Fusenews: In and out of the loop I go
- I mention to folks that in my new job I actually don’t work day-to-day with children’s books all that often anymore and they wonder how I’m coping. As it happens, I’m just ducky. Since my spare hours are just as chock full of kidlit as before, I honestly don’t feel like I’m missing too much. I still read my reviews and get my galleys. But occasionally something will be published and I’ll be hit by an overpowering wave of self-pity. This week’s, “Why Didn’t I See That?!” kvetch-fest? Peanuts: A Tribute to Charles M. Schulz by Charles M. Schulz, illustrated by Matt Groening, Raina Telgemeier, and Jeffrey Brown amongst MANY others. And it’s a 2015 title at that. Waaaaaaaant.
- Meanwhile, another very cool looking book was recently released. Jules at the Kirkus version of 7-Imp has the skinny on The Complete Alice a.k.a. what you can get me for Christmas.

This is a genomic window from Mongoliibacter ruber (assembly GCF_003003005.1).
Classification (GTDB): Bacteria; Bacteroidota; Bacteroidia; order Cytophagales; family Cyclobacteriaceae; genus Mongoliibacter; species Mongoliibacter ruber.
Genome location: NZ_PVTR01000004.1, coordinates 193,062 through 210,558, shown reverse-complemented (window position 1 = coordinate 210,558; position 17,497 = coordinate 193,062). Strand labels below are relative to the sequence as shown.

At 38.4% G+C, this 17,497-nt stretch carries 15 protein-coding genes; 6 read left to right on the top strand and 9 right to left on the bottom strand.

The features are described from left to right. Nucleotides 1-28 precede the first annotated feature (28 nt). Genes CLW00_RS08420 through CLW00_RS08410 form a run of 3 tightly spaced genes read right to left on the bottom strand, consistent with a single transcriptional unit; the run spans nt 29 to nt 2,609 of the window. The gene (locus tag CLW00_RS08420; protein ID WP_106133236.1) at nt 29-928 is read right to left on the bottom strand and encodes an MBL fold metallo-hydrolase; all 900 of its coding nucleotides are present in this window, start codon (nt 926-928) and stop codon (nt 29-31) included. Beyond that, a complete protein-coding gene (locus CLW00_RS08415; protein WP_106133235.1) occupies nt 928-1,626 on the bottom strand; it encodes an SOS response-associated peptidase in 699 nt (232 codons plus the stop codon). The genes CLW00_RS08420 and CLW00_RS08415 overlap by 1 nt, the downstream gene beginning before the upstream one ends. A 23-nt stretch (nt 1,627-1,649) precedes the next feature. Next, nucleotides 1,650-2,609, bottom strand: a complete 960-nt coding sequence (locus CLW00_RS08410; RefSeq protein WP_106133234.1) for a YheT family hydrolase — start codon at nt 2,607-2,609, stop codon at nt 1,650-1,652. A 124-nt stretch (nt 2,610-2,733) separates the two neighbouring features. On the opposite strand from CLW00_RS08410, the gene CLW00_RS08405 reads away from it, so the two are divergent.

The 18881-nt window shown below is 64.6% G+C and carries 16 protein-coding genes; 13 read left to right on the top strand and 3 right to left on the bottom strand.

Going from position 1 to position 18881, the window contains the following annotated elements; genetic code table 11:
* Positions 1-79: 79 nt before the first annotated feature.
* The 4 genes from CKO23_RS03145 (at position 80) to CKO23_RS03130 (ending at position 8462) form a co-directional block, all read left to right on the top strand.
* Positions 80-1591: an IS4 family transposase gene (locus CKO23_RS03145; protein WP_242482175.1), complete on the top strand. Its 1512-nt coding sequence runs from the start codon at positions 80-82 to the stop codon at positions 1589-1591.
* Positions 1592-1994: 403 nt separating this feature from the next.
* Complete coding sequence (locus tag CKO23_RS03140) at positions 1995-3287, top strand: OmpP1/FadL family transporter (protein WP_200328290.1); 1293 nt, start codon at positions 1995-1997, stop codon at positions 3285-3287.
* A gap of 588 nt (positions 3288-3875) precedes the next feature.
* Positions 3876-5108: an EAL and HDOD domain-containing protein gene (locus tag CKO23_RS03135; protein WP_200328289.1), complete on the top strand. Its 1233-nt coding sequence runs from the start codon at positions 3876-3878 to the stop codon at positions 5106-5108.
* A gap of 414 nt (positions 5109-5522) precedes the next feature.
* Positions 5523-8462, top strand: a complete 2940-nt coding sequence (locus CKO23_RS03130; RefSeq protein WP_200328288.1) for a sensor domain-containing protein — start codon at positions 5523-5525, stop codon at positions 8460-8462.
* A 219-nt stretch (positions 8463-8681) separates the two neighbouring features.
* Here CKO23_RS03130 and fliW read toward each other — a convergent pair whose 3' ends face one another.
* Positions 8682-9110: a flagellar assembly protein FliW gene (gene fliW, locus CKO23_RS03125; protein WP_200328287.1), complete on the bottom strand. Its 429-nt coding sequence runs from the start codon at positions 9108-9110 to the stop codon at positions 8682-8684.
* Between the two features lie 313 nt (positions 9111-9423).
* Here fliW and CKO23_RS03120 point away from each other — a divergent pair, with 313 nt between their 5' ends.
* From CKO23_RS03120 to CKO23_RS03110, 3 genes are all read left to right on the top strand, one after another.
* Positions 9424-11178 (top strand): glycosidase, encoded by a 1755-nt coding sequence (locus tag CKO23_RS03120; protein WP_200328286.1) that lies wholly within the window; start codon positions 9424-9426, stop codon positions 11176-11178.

- I think I could be happy if I just spent the rest of my life reading snarky reviews of that darn rabbit book. First there was Travis. Then Roger. And yes, I know that the more we talk about the bunny monstrosity the more time it will take before it goes away. But we have such a lovely literary community there of mutual appreciation that when we are actually allowed to dislike something, it has a tendency to go to our heads. Wascally wabbit.
- Sure, they’re a mammoth publishing entity of massive production and countless staff but . . . awww. Look what Harper Collins did for Harold’s birthday. Ain’t it sweet?
Hmm. Sounds good at first. The headline reads, “Tired of stereotypical characters in books for girls, this dad wrote his own.” Then it shows a book of various professions helmed by women in an abecedarian fashion. It’s no Rad American Women A to Z but it’ll do. Except . . . when you get to “L”. I don’t generally get all hot under the collar when folks stereotype my profession, but COME ON, MAN. Shoot, it’s images like that that kept me out of the profession in the first place.